My Big Fat American Liver Disease: Intro
a new blog series
My three favorite foods as a child: potatoes, canned vegetarian meat, and more varieties of potatoes. When diabetes runs heavily in your family, this may not be the best dietary approach to prevent disease. As a preteen I was told I was pre-diabetic — goodbye sweet, beautiful potatoes. I was able to reach the safe zone at my next checkup, but unfortunately I carried over some disordered views on food and the body — my body more specifically. Reaching high school I was lucky to finally recognize my flawed science on “health” by joining a supportive recovery group on tumblr of all places. There I began to learn about proper nutrition, exercise, and the many mental health issues that can come with an ever-changing human body (spoiler alert: all of our bodies are opt for change). I felt so proud preventing my highly inheritable condition — until I was diagnosed with Fatty Liver Disease.
Fatty Liver Disease (I’m gonna call it FLD) is as glamorous as it sounds: I have too much fat in my liver. There are two types of fatty liver disease: non-alcoholic and alcoholic. No worries folks, I have the non-alcoholic version, although there isn’t a noticeable difference between the two when looking at the liver itself. I recently saw a Gastroenterology specialist and he said there’s also two kinds of nonalcoholic FLD. One is where you simply have fat in the liver and you can reverse it with fat loss (simply FLD). The other version is more serious, meaning not only do you have excess fat in the liver but there’s also inflammation which can’t be cured via fat loss (known as NASH). We aren’t sure which one I have yet, but I’ll go over the rest of those details in a later post.
When I was first diagnosed last year the first thing I felt was shame. I was so ashamed at how far I let myself go. I felt like a failure, like I couldn’t even take care of my body so what was the point in doing anything? All the negative self-talk I fought against for years suddenly came flooding back. At first it was motivating. I started exercising and saying no to more unhealthy foods, but it soon snowballed and I started to have panic attacks. I couldn’t stop thinking about my future if I couldn’t reverse this disease. Will I get cirrhosis, diabetes, or even liver cancer? I thought I was being honest with myself when really I needed to cut myself some slack.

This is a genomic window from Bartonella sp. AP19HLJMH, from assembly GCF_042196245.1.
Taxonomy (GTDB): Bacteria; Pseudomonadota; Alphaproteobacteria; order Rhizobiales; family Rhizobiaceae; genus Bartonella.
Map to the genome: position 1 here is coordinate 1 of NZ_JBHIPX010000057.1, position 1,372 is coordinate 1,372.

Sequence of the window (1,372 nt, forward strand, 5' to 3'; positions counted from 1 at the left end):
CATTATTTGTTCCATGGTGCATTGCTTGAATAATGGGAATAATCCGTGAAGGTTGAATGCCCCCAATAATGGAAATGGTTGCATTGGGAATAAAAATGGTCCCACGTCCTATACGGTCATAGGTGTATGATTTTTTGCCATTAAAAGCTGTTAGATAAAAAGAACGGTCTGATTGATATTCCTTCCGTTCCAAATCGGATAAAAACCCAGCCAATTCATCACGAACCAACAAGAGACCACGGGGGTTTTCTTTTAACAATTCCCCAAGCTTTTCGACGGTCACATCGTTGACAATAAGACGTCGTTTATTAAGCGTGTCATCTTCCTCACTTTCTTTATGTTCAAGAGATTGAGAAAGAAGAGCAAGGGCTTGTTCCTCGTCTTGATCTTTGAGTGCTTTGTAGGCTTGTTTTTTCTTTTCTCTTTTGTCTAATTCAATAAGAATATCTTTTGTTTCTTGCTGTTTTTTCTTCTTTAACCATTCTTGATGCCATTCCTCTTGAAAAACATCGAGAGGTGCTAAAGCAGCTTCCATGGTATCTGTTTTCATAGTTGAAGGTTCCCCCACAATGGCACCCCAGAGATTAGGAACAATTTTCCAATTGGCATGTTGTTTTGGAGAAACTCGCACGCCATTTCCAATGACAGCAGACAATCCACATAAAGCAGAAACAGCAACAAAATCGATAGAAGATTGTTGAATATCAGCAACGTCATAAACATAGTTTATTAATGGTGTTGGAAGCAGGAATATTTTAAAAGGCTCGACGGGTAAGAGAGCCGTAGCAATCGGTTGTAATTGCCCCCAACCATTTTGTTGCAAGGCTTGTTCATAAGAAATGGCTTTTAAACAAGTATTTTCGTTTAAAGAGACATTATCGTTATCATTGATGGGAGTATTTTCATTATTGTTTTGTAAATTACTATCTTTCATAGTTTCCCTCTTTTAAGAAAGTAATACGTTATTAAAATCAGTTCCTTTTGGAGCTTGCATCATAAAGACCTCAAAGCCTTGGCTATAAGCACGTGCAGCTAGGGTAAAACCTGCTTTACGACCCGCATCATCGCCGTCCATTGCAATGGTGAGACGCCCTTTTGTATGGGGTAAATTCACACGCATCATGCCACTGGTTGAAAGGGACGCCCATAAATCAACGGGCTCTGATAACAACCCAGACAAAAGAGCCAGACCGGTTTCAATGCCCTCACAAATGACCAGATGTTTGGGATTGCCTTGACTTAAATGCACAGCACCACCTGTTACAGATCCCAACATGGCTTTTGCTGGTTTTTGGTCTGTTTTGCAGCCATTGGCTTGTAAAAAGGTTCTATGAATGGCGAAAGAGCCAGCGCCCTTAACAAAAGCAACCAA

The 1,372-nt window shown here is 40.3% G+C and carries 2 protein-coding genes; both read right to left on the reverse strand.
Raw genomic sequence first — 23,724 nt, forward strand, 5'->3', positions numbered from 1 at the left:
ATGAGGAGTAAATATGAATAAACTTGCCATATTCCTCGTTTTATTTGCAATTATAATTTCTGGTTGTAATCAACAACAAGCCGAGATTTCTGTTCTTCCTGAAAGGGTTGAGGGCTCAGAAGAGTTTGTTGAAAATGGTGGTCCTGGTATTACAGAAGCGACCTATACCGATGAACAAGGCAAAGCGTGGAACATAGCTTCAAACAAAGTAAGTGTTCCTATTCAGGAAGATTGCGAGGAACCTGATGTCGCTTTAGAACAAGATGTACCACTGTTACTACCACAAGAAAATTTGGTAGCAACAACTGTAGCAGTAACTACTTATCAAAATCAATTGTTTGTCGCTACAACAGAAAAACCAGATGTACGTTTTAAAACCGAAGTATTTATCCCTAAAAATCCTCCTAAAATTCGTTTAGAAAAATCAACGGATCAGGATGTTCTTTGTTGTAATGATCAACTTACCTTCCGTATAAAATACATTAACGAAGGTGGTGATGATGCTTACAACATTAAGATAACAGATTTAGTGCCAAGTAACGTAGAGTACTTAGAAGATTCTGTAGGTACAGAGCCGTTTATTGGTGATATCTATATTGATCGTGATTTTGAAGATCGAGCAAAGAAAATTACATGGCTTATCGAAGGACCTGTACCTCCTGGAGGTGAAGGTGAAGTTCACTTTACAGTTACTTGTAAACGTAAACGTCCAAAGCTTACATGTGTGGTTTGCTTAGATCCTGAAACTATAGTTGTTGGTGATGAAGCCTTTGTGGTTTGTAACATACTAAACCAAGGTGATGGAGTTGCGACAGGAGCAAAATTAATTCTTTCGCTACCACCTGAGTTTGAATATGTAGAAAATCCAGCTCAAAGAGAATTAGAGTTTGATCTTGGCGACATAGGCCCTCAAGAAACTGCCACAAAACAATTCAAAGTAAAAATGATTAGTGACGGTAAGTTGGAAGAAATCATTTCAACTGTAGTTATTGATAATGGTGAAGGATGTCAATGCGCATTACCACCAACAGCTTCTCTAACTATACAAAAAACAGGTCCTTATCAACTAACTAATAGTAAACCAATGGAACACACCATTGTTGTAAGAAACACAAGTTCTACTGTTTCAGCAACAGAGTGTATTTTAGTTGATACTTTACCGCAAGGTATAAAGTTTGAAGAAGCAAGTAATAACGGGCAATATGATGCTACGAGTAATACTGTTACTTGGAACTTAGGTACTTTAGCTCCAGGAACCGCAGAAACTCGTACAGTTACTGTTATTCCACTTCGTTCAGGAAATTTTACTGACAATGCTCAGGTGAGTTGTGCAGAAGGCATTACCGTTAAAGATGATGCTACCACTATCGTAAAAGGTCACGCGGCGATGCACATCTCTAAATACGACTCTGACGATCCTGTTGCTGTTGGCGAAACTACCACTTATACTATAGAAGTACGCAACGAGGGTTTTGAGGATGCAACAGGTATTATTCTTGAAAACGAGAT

For one thing, my genetics are not in my control. I was born with the risk of this disease, and I naturally gain weight in my abdomen which makes it worse. For a long time I felt incredibly bitter against my friends who could freely eat all the pizza and chips with no consequence, while I had to carefully monitor my diet. My catch phrase whenever I ate something I knew I shouldn’t was, “Well it’s not that bad!”
What I realize now is that even though it might not be awful for one person, my body is extra sensitive to those types of foods, and that’s something I need to accept if I want to get better. One thing I am exploring is how to love myself even in the midst of illness, when it doesn’t work like the average person’s. When I’m in those moments of self-blame I have to chant the magical Lady Gaga mantra:
I'm beautiful in my way
'Cause God makes no mistakes
I'm on the right track, baby I was born this way.
I’m slightly joking, but in all seriousness I am learning so much about myself because of FLD. It’s forced me to be more mindful about how I feel throughout the day, which foods affect me positively versus negatively, and has even helped me follow some advice my grandpa regularly gives me:
Enjoy your youth.
Thank you for reading! With this series I hope to share my progress and (fingers crossed) reverse my FLD. We’ll cover topics such as healthy fat-loss, body positivity, ending stigma, and much more. My next post will dive deep into my meeting with a Gastroenterology specialist and our current game plan for treatment.